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The Role of Nurses During Disasters or Crises: Are We Ready??

The Role of Nurses During Disasters or Crises : Are We ready??

                                               by

                              Stephanie Grey RN/FCN

   Nurses, in the 21st century have entered a very dynamic and forever changing public health system, where we face the risks of man-made/natural disasters, crime and violence of magnitude proportions, and other risks. Disaster Nursing is no longer limited to Public Health Nurses, but all must be trained and be prepared to help their communities. As we saw with the recent massacre shooting in Aurora Colorado, after midnight, many nurses and doctors were called to assist the emergency rooms in hospitals as they became overwhelmed with patients and limited staff. They were all prepared, and many lives were spared ! We need to take a look at how the response team was able to collaborate and communicate at such short notice, well, it came from preparation of scenarios like this and teams working together, which were inter-disciplinary covering : Government, EMS, Police, Fire-Men, Nurses, Doctors, Counselors and Faith-Based Organizations.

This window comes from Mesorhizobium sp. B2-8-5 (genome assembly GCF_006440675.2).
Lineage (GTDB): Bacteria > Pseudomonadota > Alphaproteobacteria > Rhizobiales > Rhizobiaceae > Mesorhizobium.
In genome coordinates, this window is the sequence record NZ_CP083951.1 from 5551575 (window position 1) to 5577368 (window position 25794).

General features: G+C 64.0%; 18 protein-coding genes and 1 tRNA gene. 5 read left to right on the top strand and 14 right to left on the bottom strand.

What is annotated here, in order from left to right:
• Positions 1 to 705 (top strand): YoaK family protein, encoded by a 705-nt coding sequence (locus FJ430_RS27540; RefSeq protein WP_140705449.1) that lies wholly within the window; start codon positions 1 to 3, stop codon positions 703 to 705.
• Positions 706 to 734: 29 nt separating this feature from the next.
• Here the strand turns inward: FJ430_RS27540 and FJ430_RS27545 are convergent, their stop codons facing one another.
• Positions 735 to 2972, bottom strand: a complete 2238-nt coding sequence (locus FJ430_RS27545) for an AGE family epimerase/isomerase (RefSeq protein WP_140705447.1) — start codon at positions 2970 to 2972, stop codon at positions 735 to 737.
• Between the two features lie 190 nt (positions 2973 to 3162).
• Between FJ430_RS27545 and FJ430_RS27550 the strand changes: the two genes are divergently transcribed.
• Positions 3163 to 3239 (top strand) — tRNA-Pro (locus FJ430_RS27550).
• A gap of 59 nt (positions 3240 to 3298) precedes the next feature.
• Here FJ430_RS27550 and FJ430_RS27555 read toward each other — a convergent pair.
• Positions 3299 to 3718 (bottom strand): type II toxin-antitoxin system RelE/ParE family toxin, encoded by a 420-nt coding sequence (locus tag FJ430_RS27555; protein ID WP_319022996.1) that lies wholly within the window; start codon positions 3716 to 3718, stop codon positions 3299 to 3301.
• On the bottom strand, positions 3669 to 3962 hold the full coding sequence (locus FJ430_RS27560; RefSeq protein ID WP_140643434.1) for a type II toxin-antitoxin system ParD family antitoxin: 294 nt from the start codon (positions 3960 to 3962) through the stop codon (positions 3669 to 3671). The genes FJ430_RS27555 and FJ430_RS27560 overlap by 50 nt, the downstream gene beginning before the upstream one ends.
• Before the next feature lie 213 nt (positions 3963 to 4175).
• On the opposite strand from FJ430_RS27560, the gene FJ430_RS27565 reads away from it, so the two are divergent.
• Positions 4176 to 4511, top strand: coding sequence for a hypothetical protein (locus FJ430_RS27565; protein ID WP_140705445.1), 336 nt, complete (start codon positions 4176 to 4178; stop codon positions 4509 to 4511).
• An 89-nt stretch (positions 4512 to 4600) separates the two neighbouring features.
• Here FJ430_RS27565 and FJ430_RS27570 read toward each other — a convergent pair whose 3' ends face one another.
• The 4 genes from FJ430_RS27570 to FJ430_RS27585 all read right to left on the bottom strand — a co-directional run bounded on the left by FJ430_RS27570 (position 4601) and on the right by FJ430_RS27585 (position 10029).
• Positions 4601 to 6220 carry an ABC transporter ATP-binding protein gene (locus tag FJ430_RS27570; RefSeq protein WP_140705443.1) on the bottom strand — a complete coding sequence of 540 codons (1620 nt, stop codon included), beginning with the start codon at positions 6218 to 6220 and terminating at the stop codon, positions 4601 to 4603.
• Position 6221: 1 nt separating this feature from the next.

Disaster Nursing, is being prepared to go beyond your call of duty, during a crises, and help people remain safe and healthy. We all serve in various roles, but where-ever you work, there is now the risk of some type of disaster happening in our community. You can alleviate your fears, by signing up with your local Red Cross, visit www.redcross.org or Salvation Army. Your place of work should also have a Disaster Plan and conduct drills from time to time. Some nurses are disabled and are not in active duty, but you can be trained also by FEMA (www.fema.gov /training ), online and help distribute their material, free of charge. See attached link to get your order form and distribute to family, friends, in community and places of worship. FEMA even have special material in Braille for the Vision Impaired and they also have a great group online National Preparation Coalition : http://community.fema.gov/connect.ti/READYNPM ), and anyone can join.

    All of us need to think about disasters from a global perspective as it affects all nations and the World Health Organization (www.who.int) , and also Doctors Without Borders (www.doctorswithoutborders.org), who go into high risk areas, and administer patient care, and yes, they are in great need of nurses all the time. Nationally, the CDC (www.cdc.gov) , SAMHSA (www.mentalhealth.samhsa.gov), and APHA (www.aphagetready.org), are great organizations to get information especially for healthcare professionals. Locally, please use your Yellow Pages and get information on local community resources who can help you-like light/cable companies, gas and water, police, fire and rescue, EMS and government contacts. It will take a village of residents and government to work together to prepare, and nurses can play a great role in educating themselves and also sharing the information throughout their community.